How Isro scientists will get more observation time for Aditya sun satellite
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New Delhi: Indian Space Research Organisation (Isro) is planning to launch its Aditya-1 satellite for the Sun in three years, but with a few changes from the original plan of the mission.
Isro chairman A.S. Kiran Kumar on Monday said that there will be a change in the scope of the mission designed to study the Sun’s corona.
“We realised that we can put the satellite in an orbit from where it can see the Sun continuously, hence increasing the observation time,” said Kiran Kumar. The satellite was originally planned to be launched by 2012, but will now take place only after 2017.
Isro initially planned to put the 200-kg satellite into an 800 km orbit to coincide with the solar maxima, a period of intense activity on the Sun which comes every 11 years.
In its current plan, Isro will insert the satellite in a halo orbit around L1 Lagranian point of the Sun-Earth system to facilitate continuous viewing of the Sun without any eclipses. The rocket used to place the satellite in this required orbit is the Polar Satellite Launch Vehicle (PSLV) XL.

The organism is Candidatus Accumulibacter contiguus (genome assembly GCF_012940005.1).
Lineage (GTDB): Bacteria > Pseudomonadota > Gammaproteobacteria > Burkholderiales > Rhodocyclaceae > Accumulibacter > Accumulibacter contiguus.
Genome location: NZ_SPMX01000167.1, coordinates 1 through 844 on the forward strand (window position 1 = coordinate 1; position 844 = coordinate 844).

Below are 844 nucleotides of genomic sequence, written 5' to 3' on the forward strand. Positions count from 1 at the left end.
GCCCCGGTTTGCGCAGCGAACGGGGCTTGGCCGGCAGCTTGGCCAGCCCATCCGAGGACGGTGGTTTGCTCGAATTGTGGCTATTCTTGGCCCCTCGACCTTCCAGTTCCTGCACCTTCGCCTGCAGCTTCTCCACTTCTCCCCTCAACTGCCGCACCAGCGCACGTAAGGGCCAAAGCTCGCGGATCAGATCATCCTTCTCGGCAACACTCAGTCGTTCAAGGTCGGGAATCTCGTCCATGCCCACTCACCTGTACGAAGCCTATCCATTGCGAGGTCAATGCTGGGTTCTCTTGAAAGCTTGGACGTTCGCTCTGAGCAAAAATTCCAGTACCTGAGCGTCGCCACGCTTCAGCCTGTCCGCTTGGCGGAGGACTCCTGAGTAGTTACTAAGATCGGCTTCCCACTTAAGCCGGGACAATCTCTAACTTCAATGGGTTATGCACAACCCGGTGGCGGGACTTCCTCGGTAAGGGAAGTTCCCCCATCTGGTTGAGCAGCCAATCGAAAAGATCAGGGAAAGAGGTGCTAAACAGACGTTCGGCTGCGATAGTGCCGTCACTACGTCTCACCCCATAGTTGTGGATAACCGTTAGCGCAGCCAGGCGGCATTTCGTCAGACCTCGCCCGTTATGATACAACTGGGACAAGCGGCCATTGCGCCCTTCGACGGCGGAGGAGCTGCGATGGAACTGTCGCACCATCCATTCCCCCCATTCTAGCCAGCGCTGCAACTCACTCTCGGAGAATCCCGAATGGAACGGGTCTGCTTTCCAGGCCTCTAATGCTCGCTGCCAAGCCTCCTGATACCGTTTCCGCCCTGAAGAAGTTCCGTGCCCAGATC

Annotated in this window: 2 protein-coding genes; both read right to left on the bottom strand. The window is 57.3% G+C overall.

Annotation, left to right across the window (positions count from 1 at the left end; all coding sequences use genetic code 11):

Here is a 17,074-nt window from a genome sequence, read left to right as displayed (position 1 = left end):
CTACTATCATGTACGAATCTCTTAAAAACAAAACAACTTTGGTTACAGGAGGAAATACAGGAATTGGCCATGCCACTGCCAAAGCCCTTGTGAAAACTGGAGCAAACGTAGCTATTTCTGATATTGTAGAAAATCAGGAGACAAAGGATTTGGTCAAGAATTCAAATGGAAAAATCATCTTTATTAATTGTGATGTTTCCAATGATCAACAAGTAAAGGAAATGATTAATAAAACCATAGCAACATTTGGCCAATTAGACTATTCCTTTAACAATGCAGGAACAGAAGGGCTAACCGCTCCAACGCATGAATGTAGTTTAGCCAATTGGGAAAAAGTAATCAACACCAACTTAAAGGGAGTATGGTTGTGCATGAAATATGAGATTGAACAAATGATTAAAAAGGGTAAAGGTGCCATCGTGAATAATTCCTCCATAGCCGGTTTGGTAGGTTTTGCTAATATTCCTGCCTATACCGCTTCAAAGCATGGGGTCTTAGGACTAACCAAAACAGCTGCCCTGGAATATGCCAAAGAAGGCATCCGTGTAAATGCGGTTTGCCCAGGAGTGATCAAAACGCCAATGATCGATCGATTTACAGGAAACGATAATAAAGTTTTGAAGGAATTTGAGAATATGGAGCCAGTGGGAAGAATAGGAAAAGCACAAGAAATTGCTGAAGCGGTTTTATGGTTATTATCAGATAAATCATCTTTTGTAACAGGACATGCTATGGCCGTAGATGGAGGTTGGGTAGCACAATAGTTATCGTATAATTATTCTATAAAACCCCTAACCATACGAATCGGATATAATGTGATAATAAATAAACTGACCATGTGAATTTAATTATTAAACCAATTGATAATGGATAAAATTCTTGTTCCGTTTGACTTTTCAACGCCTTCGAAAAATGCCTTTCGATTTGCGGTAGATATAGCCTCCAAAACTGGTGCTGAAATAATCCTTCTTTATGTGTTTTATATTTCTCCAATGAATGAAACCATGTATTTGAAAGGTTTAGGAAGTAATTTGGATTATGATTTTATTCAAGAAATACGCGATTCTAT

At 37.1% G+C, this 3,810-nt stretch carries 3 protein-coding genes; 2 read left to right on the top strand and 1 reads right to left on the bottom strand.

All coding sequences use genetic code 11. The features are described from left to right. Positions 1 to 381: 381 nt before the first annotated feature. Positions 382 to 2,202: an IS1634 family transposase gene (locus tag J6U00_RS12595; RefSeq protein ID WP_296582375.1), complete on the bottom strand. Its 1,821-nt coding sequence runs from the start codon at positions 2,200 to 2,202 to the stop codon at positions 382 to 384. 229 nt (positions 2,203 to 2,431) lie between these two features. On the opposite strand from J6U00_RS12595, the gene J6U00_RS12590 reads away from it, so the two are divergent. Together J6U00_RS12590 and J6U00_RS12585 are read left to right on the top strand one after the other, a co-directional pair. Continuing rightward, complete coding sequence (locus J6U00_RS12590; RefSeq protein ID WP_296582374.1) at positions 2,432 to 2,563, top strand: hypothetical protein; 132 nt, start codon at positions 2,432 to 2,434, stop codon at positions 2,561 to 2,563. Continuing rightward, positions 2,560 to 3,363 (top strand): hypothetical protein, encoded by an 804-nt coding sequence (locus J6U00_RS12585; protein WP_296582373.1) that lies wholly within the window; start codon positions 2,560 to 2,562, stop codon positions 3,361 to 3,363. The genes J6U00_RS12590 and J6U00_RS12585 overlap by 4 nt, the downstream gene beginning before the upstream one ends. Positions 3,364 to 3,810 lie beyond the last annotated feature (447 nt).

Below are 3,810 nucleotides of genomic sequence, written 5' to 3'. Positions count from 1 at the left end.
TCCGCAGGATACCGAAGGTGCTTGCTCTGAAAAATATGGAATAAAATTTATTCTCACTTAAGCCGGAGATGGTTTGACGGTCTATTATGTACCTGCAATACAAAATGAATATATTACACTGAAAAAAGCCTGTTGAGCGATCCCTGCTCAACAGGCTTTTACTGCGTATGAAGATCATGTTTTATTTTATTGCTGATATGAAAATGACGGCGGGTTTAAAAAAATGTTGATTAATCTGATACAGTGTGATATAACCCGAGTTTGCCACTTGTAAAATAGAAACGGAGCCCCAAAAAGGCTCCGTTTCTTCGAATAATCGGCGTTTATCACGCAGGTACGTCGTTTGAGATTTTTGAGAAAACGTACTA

The objective of Aditya mission is to help find out why solar flares and solar winds disturb the communication network and electronics on earth. Isro plans to use the data from the satellite to better protect its satellites from being damaged by hot winds and flares ejected out of the corona.
Meanwhile, here are some interesting launches that the Isro chief said are around the corner
• July: Commercial launch of three earth observation satellites for a UK-based company
• September: Technology demonstration of the winged reusable launch vehicle. The reusable launch vehicle could bring down the cost of launching satellites to a tenth of what it is today.
• September: Launch of ASTROSAT, India’s exclusive astronomical satellite with observation capabilities at multiple wavelengths.